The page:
Lily was born in China. Before she was born, her parents were both sent to prison for crimes they did not commit. Once released, the family lived the life of paupers, instead of the well-to-do lifestyle they had enjoyed in the past. When Lily's mother finds out she is pregnant, she is upset. She doesn't want another baby with life the way it has been. Fourth Daughter, as Lily is affectionately called, is taken to the nearby orphanage to be raised.
Kai visits her younger sister as often as she can, peeking through the orphanage fence to watch Fourth Daughter grow up. One day, an American couple arrives at the orphangage. When the woman sees Lily, she knows she has met her baby girl, even though the child is already 10 years old. Second Daughter Kai watches as Lily is taken to the American woman and embraced as her daughter.
Years later, Kai goes to Texas to find her younger sister. She has news about a possible health defect that Lily, or Joy as her adopted parents call her, could have. She meets with Andrew and Gloria Powell, and eventually meets her sister once again. But the family reunion is not all smiles and hugs. Gloria is unsure about Kai's intent, not wanting to lose her daughter. And Lily has an attitude a mile wide, hating everyone and everything.
I loved reading about Kai and Lily getting to know each other, the smiles and tears as the sisters share and confide in each other. The transformations that take place in each of the character's lives is reflective of what can happen when we allow God to work in our lives.
"And we know that all things work together for good to those who love God, to those who are the called according to His purpose." Romans 8:28
"When an insidious genetic disease strikes her family, Harvard graduate Dr. Kai Chang must alert Lily, the sister Kai left on orphanage steps years earlier. Standing in her way are the Powells, Lily's adoptive parent. Gloria Powell, a shy pastor's wife, distrusts Kai and things her presence will send their troubled seventeen-year old over the precipice of teenaged angst. A Texas-sized tornado whirls when Kai summons the Powells to a Fort Worth hotel. Tempers and cultures collide. Can Kai and Gloria, separated by culture and faith but devoted to Lily, reconcile their differences and trust their dreams to God?"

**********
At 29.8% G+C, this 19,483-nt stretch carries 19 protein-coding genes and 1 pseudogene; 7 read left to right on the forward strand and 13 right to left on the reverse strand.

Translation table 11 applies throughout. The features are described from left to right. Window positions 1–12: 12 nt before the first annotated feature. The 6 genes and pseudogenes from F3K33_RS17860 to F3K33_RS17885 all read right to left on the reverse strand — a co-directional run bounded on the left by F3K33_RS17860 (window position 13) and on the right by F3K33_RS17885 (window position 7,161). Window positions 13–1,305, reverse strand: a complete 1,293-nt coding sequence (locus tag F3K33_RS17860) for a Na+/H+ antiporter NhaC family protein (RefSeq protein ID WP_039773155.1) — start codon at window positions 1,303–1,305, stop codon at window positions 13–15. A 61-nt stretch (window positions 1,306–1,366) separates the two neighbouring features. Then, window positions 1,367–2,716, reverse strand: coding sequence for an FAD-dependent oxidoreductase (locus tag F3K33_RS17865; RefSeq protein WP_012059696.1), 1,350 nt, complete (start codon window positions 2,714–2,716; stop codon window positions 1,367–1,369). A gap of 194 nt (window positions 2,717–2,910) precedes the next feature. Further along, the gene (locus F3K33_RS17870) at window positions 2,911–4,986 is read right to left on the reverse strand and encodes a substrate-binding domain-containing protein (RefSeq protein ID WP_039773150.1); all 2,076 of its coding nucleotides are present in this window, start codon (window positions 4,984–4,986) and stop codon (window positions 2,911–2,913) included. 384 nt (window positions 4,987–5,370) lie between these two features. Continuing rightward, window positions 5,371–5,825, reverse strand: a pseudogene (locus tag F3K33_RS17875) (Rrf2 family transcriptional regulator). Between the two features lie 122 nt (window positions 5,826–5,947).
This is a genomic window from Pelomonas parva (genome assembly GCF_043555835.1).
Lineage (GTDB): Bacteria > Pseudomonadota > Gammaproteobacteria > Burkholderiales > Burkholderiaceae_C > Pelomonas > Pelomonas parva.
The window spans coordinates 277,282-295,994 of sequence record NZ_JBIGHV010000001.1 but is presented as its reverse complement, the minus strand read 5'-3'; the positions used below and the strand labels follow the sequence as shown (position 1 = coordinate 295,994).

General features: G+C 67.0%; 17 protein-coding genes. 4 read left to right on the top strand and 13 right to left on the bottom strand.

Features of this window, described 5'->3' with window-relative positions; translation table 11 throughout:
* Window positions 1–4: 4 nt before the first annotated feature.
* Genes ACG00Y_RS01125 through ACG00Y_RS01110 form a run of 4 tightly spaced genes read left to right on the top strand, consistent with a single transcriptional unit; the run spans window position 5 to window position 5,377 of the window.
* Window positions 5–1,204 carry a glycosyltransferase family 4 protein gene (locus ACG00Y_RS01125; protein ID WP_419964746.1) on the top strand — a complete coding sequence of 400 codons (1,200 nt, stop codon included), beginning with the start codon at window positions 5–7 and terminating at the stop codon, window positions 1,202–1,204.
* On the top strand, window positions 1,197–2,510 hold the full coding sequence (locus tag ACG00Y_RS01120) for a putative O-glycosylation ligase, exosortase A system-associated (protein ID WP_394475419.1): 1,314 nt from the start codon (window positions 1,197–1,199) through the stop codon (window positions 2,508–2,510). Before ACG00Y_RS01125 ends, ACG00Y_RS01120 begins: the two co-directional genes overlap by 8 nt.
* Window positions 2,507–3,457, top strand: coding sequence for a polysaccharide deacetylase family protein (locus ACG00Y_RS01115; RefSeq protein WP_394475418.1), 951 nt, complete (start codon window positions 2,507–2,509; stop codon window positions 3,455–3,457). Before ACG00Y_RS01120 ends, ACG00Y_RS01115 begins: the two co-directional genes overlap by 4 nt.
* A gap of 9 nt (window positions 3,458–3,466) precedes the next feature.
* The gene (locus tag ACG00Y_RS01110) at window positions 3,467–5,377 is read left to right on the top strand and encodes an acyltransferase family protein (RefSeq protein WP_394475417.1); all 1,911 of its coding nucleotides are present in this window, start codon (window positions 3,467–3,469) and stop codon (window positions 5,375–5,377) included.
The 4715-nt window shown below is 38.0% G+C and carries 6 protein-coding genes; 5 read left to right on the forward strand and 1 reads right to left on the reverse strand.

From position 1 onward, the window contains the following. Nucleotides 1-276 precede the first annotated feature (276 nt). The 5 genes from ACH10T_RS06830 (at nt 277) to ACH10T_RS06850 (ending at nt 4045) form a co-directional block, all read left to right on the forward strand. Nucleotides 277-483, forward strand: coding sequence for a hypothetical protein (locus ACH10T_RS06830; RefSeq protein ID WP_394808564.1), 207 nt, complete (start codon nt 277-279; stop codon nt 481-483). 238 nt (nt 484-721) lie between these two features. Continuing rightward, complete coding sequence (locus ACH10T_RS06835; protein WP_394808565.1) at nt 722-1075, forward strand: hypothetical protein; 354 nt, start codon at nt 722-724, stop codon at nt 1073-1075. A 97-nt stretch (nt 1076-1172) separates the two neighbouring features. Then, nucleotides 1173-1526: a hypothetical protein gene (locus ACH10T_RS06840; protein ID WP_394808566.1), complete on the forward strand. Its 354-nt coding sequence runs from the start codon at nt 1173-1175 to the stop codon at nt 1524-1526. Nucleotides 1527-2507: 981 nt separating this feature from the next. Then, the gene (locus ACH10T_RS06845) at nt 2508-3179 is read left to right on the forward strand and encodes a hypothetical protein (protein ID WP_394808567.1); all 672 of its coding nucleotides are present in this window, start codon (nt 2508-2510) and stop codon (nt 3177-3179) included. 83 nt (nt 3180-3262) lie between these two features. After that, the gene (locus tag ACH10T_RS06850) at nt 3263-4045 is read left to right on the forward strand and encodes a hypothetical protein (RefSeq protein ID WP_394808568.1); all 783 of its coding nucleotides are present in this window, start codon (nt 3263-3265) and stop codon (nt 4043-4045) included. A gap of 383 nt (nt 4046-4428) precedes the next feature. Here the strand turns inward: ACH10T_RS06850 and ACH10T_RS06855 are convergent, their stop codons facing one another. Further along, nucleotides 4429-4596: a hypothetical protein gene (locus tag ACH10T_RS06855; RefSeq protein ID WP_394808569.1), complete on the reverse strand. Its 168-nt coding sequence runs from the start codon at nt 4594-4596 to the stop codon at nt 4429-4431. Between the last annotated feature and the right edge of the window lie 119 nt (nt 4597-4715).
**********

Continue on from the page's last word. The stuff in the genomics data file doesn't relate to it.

Sitting at lunch the other day with a friend, we leaned toward one another to get close enough to see the small photo of my new baby grandson less than a week old sent to me on my IPhone . My friend who has never been able to marry and have children looked at me through very sad tear filled eyes and said, "All I have ever wanted was to be married and have children, but it is now too late, and I am now too ill."
So many of us desire children_
For many of us, we must face the world of adoption_
If you have ever wondered about the adoptions that take place in China, Patti Lacy's book, "Reclaiming Lily" does a wonderful job exploring the subject to give the reader through fiction an idea of what might happen.
The character of Kai was so intense. At times I didn't find I liked her very much. But isn't that the way it is sometimes with those who don't know Jesus? Those who may want something from us drive us crazy with irritation. Have you ever thought that maybe God has allowed for the situation to happen just so that person can come to know Him? That is why God gives us His promise of Romans 8:28. He is working it out for good. We need to hang in there_ Keep going_ Pray_
If you are looking for a good contemporary fiction book, I highly recommend the book, Reclaiming Lily by Patti Lacy. You will yourself reaching for a cup of coffee or tea as you turn page after page until you finish! Yes, it is that good!
Can you imagine being born and raised and not being taught about Jesus? How would that affect your salvation when you are an adult?
Reclaiming Lily is a book that gives you a huge, realistic view of Chinese culture. When Kai was a youngster in China, she knew that she was made to be a healer. After political turmoil ruined her family's life, her mom is forced to give up the family's fourth child (Joy/Lily), leaving Joy in an orphanage. Kai, now a Harvard graduate and a medical doctor living in Boston, is determined to reunite with her "lost" sister, Joy. Joy has been adopted by an American family and Kai wants to reunite with Joy - there's a medical condition that runs in the Chang family and Kai wants to be sure that Joy is not at risk.